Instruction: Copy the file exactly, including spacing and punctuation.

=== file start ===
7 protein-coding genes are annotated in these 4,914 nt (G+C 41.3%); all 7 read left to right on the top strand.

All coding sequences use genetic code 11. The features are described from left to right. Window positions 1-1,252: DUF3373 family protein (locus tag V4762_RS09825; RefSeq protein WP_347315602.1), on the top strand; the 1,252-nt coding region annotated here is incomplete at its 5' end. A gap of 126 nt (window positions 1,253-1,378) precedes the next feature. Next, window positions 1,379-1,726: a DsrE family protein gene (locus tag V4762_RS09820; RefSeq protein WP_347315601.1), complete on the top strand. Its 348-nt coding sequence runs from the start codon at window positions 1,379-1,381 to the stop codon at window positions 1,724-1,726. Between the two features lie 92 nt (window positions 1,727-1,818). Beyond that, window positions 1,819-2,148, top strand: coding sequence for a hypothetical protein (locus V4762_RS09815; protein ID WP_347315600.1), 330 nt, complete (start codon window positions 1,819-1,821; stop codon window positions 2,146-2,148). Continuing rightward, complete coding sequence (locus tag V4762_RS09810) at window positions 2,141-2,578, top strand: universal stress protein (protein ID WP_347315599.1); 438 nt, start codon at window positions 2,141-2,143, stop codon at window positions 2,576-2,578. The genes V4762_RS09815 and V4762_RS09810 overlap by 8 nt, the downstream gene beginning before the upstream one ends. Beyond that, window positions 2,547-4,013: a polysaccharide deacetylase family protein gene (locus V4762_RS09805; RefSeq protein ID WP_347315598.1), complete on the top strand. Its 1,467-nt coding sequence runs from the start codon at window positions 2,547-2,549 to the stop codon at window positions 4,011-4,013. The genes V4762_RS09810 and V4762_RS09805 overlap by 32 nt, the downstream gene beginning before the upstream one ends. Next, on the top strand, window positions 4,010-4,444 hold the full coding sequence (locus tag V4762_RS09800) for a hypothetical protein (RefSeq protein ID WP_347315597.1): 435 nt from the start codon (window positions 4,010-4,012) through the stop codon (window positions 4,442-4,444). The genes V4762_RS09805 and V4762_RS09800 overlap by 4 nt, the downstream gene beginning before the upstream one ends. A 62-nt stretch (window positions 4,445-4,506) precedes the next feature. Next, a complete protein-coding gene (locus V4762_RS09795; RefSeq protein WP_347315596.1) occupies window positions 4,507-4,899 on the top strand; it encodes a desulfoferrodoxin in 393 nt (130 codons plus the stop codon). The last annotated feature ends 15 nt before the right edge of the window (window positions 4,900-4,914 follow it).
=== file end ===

7 protein-coding genes are annotated in these 4,914 nt (G+C 41.3%); all 7 read left to right on the top strand.

All coding sequences use genetic code 11. The features are described from left to right. Window positions 1-1,252: DUF3373 family protein (locus tag V4762_RS09825; RefSeq protein WP_347315602.1), on the top strand; the 1,252-nt coding region annotated here is incomplete at its 5' end. A gap of 126 nt (window positions 1,253-1,378) precedes the next feature. Next, window positions 1,379-1,726: a DsrE family protein gene (locus tag V4762_RS09820; RefSeq protein WP_347315601.1), complete on the top strand. Its 348-nt coding sequence runs from the start codon at window positions 1,379-1,381 to the stop codon at window positions 1,724-1,726. Between the two features lie 92 nt (window positions 1,727-1,818). Beyond that, window positions 1,819-2,148, top strand: coding sequence for a hypothetical protein (locus V4762_RS09815; protein ID WP_347315600.1), 330 nt, complete (start codon window positions 1,819-1,821; stop codon window positions 2,146-2,148). Continuing rightward, complete coding sequence (locus tag V4762_RS09810) at window positions 2,141-2,578, top strand: universal stress protein (protein ID WP_347315599.1); 438 nt, start codon at window positions 2,141-2,143, stop codon at window positions 2,576-2,578. The genes V4762_RS09815 and V4762_RS09810 overlap by 8 nt, the downstream gene beginning before the upstream one ends. Beyond that, window positions 2,547-4,013: a polysaccharide deacetylase family protein gene (locus V4762_RS09805; RefSeq protein ID WP_347315598.1), complete on the top strand. Its 1,467-nt coding sequence runs from the start codon at window positions 2,547-2,549 to the stop codon at window positions 4,011-4,013. The genes V4762_RS09810 and V4762_RS09805 overlap by 32 nt, the downstream gene beginning before the upstream one ends. Next, on the top strand, window positions 4,010-4,444 hold the full coding sequence (locus tag V4762_RS09800) for a hypothetical protein (RefSeq protein ID WP_347315597.1): 435 nt from the start codon (window positions 4,010-4,012) through the stop codon (window positions 4,442-4,444). The genes V4762_RS09805 and V4762_RS09800 overlap by 4 nt, the downstream gene beginning before the upstream one ends. A 62-nt stretch (window positions 4,445-4,506) precedes the next feature. Next, a complete protein-coding gene (locus V4762_RS09795; RefSeq protein WP_347315596.1) occupies window positions 4,507-4,899 on the top strand; it encodes a desulfoferrodoxin in 393 nt (130 codons plus the stop codon). The last annotated feature ends 15 nt before the right edge of the window (window positions 4,900-4,914 follow it).